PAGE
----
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Predictably Irrational: The Hidden Forces That Shape Our Decisions [Deckle Edge] [Hardcover]

by Dan Ariely
4.3 out of 5 stars  See all reviews (662 customer reviews)


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This Book Is Bound with "Deckle Edge" Paper
You may have noticed that some of our books are identified as "deckle edge" in the title. Deckle edge books are bound with pages that are made to resemble handmade paper by applying a frayed texture to the edges. Deckle edge is an ornamental feature designed to set certain titles apart from books with machine-cut pages. See a larger image.

Book Description

February 19, 2008 006135323X 978-0061353239 1
Why do smart people make irrational decisions every day? The answers will surprise you. Predictably Irrational is an intriguing, witty and utterly original look at why we all make illogical decisions. Why can a 50p aspirin do what a 5p aspirin can't? If an item is "free" it must be a bargain, right? Why is everything relative, even when it shouldn't be? How do our expectations influence our actual opinions and decisions? In this astounding book, behavioural economist Dan Ariely cuts to the heart of our strange behaviour, demonstrating how irrationality often supplants rational thought and that the reason for this is embedded in the very structure of our minds. Predicatably Irrational brilliantly blends everyday experiences with a series of illuminating and often surprising experiments, that will change your understanding of human behaviour. And, by recognising these patterns, Ariely shows that we can make better decisions in business, in matters of collective welfare, and in our everyday lives from drinking coffee to losing weight, buying a car to choosing a romantic partner.
--This text refers to the Paperback edition.


Editorial Reviews

From Publishers Weekly

Irrational behavior is a part of human nature, but as MIT professor Ariely has discovered in 20 years of researching behavioral economics, people tend to behave irrationally in a predictable fashion. Drawing on psychology and economics, behavioral economics can show us why cautious people make poor decisions about sex when aroused, why patients get greater relief from a more expensive drug over its cheaper counterpart and why honest people may steal office supplies or communal food, but not money. According to Ariely, our understanding of economics, now based on the assumption of a rational subject, should, in fact, be based on our systematic, unsurprising irrationality. Ariely argues that greater understanding of previously ignored or misunderstood forces (emotions, relativity and social norms) that influence our economic behavior brings a variety of opportunities for reexamining individual motivation and consumer choice, as well as economic and educational policy. Ariely's intelligent, exuberant style and thought-provoking arguments make for a fascinating, eye-opening read. (Feb.)
Copyright © Reed Business Information, a division of Reed Elsevier Inc. All rights reserved.

Review

"Surprisingly entertaining. . . . Easy to read. . . . Ariely's book makes economics and the strange happenings of the human mind fun." (USA Today)

"A marvelous book that is both thought provoking and highly entertaining, ranging from the power of placebos to the pleasures of Pepsi. Ariely unmasks the subtle but powerful tricks that our minds play on us, and shows us how we can prevent being fooled." (Jerome Groopman, New York Times bestselling author of How Doctors Think)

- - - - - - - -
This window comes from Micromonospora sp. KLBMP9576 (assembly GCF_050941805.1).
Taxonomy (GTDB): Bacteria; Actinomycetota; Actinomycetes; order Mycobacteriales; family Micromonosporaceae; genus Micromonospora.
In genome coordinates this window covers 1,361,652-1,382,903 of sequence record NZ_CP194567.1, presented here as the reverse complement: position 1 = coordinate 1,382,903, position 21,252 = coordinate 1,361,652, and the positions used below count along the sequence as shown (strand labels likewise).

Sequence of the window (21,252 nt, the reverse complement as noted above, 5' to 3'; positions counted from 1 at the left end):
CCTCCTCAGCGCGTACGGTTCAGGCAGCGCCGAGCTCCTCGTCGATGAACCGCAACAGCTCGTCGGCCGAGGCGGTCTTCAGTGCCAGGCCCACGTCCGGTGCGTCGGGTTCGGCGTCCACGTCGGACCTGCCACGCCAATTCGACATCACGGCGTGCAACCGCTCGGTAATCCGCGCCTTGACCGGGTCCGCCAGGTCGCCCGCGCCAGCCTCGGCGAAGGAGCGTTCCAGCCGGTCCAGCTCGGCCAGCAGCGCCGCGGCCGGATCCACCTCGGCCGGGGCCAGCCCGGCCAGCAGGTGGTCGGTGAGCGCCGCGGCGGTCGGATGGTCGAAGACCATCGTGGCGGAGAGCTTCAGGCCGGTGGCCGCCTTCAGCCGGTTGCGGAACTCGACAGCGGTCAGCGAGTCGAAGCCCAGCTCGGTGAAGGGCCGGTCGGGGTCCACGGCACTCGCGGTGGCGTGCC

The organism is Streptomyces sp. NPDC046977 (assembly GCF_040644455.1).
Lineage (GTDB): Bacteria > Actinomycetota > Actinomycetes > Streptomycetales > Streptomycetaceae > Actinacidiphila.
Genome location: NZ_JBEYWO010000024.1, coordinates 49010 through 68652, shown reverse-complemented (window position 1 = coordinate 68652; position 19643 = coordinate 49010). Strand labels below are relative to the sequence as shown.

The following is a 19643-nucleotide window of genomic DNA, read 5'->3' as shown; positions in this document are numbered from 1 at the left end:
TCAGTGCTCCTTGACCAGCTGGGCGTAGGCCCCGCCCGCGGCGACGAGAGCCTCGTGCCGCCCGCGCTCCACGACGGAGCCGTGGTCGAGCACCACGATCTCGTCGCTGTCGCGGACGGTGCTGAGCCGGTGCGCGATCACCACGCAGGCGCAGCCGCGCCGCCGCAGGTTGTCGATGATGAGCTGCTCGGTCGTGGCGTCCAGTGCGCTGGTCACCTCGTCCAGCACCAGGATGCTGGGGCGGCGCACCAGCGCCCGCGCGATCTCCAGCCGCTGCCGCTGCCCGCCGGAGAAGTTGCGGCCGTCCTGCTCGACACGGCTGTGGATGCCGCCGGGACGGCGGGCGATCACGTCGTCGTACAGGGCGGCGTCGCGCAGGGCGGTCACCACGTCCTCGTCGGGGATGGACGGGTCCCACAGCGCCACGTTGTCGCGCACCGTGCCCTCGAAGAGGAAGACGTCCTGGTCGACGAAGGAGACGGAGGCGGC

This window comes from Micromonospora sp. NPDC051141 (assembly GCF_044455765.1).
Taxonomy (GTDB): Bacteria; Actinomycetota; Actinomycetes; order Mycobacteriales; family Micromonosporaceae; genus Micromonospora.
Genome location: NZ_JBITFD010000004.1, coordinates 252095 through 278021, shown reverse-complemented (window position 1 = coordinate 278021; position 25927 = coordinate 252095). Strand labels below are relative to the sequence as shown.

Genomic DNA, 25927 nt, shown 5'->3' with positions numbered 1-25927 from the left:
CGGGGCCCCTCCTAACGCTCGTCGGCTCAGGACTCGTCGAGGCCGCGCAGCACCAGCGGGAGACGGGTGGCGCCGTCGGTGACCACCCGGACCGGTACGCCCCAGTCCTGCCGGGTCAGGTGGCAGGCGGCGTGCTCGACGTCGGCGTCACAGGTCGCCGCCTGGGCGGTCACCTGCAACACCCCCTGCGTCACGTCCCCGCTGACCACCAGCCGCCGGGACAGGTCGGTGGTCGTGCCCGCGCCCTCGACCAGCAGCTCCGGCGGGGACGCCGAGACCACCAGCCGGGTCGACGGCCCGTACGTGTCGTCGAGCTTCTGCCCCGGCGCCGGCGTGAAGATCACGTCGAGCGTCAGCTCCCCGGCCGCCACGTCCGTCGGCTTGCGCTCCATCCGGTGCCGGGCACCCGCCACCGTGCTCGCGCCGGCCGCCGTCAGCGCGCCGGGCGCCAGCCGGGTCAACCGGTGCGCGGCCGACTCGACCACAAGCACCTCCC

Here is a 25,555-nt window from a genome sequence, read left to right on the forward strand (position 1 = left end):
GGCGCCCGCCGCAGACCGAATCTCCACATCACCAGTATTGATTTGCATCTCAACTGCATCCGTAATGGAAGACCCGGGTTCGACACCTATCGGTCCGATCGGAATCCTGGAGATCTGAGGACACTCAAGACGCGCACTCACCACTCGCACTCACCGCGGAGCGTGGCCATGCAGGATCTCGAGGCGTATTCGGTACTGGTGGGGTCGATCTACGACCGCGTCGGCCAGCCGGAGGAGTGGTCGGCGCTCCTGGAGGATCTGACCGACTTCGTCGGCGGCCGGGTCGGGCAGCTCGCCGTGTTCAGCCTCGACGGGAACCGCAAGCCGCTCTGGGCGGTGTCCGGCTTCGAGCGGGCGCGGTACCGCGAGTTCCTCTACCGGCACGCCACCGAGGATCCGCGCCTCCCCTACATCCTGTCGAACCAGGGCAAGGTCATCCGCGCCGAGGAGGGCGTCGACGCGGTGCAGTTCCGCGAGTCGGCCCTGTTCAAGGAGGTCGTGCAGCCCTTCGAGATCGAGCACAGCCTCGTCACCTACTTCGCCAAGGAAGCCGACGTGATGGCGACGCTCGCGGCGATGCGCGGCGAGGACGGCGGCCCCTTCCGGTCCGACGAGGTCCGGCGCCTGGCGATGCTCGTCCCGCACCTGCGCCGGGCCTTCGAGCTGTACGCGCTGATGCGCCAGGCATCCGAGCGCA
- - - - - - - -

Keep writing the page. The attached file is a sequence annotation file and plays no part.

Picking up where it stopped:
"PREDICTABLY IRRATIONAL is a charmer-filled with clever experiments, engaging ideas, and delightful anecdotes. Dan Ariely is a wise and amusing guide to the foibles, errors, and bloopers of everyday decision-making." (Daniel Gilbert, Professor of Psychology, Harvard University and author of Stumbling on Happiness)

"Dan Ariely's ingenious experiments explore deeply how our economic behavior is influenced by irrational forces and social norms. In a charmingly informal style that makes it accessible to a wide audience, PREDICTABLY IRRATIONAL provides a standing criticism to the explanatory power of rational egotistic choice." (Kenneth Arrow, Nobel Prize in Economics 1972, Professor of Economics Stanford University)

"Inventive. . . . An accessible account. . . . Ariely is a more than capable storyteller . . . If only more researchers could write like this, the world would be a better place." (Financial Times)

"In creative ways, author Dan Ariely puts rationality to the test. . . . New experiments and optimistic ideas tumble out of him, like water from a fountain." (Boston Globe)

"Dan Ariely is a genius at understanding human behavior: no economist does a better job of uncovering and explaining the hidden reasons for the weird ways we act, in the marketplace and out. PREDICTABLY IRRATIONAL will reshape the way you see the world, and yourself, for good." (James Surowiecki, author of The Wisdom of Crowds)

"PREDICTABLY IRRATIONAL is a scientific but imminently readable and decidedly insightful look into why we do what we do every day...and why, even though we 'know better,' we may never change." (Wenda Harris Millard, President, Media, Martha Stewart Living Omnimedia)

"A fascinating romp through the science of decision-making that unmasks the ways that emotions, social norms, expectations, and context lead us astray." (Time magazine)

"This is a wonderful, eye-opening book. Deep, readable, and providing refreshing evidence that there are domains and situations in which material incentives work in unexpected ways. We humans are humans, with qualities that can be destroyed by the introduction of economic gains. A must read!" (Nassim Nicholas Taleb, New York Times bestselling author of The Black Swan: The Impact of the Highly Improbable)